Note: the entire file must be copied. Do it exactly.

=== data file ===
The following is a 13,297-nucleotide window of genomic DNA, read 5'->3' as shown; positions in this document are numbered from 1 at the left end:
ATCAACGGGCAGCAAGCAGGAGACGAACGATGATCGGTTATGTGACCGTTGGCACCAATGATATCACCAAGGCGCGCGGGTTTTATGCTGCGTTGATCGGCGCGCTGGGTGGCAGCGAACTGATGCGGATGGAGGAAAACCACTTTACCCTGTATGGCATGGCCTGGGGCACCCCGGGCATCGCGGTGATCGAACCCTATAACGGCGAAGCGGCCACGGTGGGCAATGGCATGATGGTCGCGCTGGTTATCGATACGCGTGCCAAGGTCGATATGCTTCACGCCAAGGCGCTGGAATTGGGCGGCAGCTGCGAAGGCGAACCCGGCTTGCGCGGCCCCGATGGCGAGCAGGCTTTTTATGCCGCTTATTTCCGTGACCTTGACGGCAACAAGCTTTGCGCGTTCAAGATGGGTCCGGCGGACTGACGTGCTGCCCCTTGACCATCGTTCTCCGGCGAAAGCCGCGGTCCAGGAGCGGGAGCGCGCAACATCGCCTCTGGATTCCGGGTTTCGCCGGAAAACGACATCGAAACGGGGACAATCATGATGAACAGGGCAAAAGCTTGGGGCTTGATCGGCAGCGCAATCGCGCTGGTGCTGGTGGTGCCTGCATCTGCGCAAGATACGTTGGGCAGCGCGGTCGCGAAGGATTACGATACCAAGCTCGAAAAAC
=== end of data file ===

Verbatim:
The following is a 13,297-nucleotide window of genomic DNA, read 5'->3' as shown; positions in this document are numbered from 1 at the left end:
ATCAACGGGCAGCAAGCAGGAGACGAACGATGATCGGTTATGTGACCGTTGGCACCAATGATATCACCAAGGCGCGCGGGTTTTATGCTGCGTTGATCGGCGCGCTGGGTGGCAGCGAACTGATGCGGATGGAGGAAAACCACTTTACCCTGTATGGCATGGCCTGGGGCACCCCGGGCATCGCGGTGATCGAACCCTATAACGGCGAAGCGGCCACGGTGGGCAATGGCATGATGGTCGCGCTGGTTATCGATACGCGTGCCAAGGTCGATATGCTTCACGCCAAGGCGCTGGAATTGGGCGGCAGCTGCGAAGGCGAACCCGGCTTGCGCGGCCCCGATGGCGAGCAGGCTTTTTATGCCGCTTATTTCCGTGACCTTGACGGCAACAAGCTTTGCGCGTTCAAGATGGGTCCGGCGGACTGACGTGCTGCCCCTTGACCATCGTTCTCCGGCGAAAGCCGCGGTCCAGGAGCGGGAGCGCGCAACATCGCCTCTGGATTCCGGGTTTCGCCGGAAAACGACATCGAAACGGGGACAATCATGATGAACAGGGCAAAAGCTTGGGGCTTGATCGGCAGCGCAATCGCGCTGGTGCTGGTGGTGCCTGCATCTGCGCAAGATACGTTGGGCAGCGCGGTCGCGAAGGATTACGATACCAAGCTCGAAAAAC